But Rush is happy. Americans United for Change, a liberal group, will begin airing radio ads in three states Obama won – Ohio, Pennsylvania and Nevada – with a simple question aimed at the Republican senators there: Will you side with Obama or Rush Limbaugh? That sets up the face-off between the only two really in charge.

 

Hell, everyone is happy.

 

In fact, see Adriel Bettelheim with Will Opposing the Stimulus Makes Voters See Blue?

 

Rush Limbaugh may beg to differ, but lockstep votes against President Obama’s stimulus package like the one seen in the House this week are steadily adding blue dye to the electoral map, according to a new poll by Democratic pollster Stan Greenberg.

 

A survey of 1,200 voters in 40 traditionally Republican congressional districts now held by Democrats Greenberg’s firm conducted between Jan. 14 to 19 shows Obama’s post-election honeymoon reaching a rapturous stage, with 44 percent of voters strongly supporting his policies.

 

A full 64 percent favor his economic plan, compared to 27 percent against. And precisely that same proportion favors the stimulus in 13 states that are expected to have competitive Senate races in 2010: Kentucky, Florida, Missouri, North Carolina, New Hampshire, Pennsylvania, Louisiana, Colorado, Ohio, Kansas, North Dakota, Wisconsin and Illinois.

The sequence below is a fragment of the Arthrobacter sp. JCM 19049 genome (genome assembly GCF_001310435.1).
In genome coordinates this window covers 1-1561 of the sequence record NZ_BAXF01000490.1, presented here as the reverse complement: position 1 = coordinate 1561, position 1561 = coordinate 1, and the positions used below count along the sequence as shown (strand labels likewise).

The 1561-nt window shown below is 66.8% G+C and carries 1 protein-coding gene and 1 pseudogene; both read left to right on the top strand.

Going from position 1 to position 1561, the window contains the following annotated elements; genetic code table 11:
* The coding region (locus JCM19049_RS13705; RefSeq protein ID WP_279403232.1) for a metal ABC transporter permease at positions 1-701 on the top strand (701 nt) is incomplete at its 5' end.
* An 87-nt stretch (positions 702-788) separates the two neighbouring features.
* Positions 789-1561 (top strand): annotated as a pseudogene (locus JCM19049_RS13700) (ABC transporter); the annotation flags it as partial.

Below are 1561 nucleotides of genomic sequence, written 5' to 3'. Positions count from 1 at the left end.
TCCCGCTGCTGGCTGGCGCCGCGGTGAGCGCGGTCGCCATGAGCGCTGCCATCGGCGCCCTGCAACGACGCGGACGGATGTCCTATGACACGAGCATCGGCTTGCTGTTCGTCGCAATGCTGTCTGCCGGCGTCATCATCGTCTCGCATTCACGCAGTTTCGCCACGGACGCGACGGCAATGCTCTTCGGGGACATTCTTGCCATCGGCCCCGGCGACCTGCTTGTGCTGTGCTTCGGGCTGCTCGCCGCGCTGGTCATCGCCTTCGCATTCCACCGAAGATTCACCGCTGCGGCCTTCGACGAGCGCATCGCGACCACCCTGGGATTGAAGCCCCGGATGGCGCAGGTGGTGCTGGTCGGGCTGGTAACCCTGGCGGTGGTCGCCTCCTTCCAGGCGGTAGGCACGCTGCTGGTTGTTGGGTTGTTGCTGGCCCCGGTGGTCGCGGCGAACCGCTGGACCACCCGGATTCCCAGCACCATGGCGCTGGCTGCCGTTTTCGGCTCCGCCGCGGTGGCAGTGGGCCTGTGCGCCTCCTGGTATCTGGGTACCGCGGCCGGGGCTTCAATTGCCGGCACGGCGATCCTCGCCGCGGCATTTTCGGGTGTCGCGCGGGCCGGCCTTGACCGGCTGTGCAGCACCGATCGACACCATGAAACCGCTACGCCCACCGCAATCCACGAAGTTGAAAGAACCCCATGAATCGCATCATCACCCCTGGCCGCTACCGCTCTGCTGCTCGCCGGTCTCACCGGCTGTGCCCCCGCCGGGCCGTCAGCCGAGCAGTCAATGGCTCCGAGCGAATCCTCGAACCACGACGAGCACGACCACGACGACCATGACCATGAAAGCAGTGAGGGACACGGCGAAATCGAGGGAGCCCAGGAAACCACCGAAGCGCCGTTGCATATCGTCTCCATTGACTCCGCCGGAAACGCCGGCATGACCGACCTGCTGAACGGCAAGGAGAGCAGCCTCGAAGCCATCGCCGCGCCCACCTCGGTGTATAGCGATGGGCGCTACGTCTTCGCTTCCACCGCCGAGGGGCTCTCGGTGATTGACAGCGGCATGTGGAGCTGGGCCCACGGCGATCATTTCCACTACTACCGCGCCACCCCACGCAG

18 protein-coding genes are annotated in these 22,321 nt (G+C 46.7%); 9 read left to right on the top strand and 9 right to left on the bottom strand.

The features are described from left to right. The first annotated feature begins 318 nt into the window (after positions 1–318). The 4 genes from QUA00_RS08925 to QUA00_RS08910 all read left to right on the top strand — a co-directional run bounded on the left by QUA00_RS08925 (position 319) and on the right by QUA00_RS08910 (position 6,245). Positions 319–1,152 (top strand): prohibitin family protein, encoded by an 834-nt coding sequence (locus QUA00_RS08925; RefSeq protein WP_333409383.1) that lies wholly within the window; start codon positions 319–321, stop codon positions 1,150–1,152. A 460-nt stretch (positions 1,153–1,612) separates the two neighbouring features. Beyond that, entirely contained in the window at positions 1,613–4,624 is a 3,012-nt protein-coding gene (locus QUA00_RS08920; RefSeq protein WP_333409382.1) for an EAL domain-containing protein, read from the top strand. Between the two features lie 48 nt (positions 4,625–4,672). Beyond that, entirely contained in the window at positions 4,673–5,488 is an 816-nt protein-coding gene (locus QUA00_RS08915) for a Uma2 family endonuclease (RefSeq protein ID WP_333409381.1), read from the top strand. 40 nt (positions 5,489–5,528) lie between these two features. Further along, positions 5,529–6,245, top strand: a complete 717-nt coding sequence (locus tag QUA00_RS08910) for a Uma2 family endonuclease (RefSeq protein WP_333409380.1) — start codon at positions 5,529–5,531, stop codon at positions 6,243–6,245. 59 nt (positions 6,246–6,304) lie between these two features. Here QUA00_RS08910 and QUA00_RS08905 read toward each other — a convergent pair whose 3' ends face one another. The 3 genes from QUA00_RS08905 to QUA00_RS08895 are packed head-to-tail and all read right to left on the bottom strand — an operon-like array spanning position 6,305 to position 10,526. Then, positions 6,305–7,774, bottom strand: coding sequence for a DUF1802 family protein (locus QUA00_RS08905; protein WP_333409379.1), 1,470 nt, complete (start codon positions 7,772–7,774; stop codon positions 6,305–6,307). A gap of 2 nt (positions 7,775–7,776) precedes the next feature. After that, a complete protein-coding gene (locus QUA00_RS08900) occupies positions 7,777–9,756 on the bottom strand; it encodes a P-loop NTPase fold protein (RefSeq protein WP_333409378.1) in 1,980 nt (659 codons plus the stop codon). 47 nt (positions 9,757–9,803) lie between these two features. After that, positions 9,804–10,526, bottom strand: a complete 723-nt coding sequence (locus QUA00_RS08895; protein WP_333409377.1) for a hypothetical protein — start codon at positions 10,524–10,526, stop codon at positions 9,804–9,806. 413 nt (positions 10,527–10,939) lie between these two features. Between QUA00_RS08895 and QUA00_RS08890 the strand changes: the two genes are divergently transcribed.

Greenberg says an incumbent’s support for the economic plan appears to make voters more likely to reelect the lawmaker — particularly good news for the 20 or so Democrats who in November captured districts that former President Bush carried in 2004. He said one-third of Republicans and two-thirds of independents are leaning with Obama’s general goals on the recovery.

 

“If the Republican Party’s goal is to cheer Rush Limbaugh, they’re welcome to,” Greenberg told a group of reporters, alluding to the radio talk-show host who’s referred to the economic package as a “porkulus” bill.

 

Greenberg says people will look at their congressman or senator and say, “This guy voted against health care for the unemployed?” That could be a killer.

 

But Steve Benen suggests everyone calm down:

 

First, it’s certainly possible that the White House (and Democrats in general) find it useful to make a right-wing loudmouth/drug-addict the public face of the Republican Party in 2009. The GOP is facing a leadership vacuum, and it seems plausible to me that Democrats want to fill it with a far-right clown who’s publicly rooting for the nation’s leadership to fail.

 

Second … I’m skeptical that Limbaugh’s bellowing blowback is as severe as advertised. He has a large audience of conservative followers, and he can make some House Republicans perform like trained seals, but his electoral power, as a practical matter, is quite limited. As I recall, Limbaugh invested quite a bit of energy criticizing John McCain a year ago, imploring GOP voters not to give him the party’s presidential nomination. How’d that work out?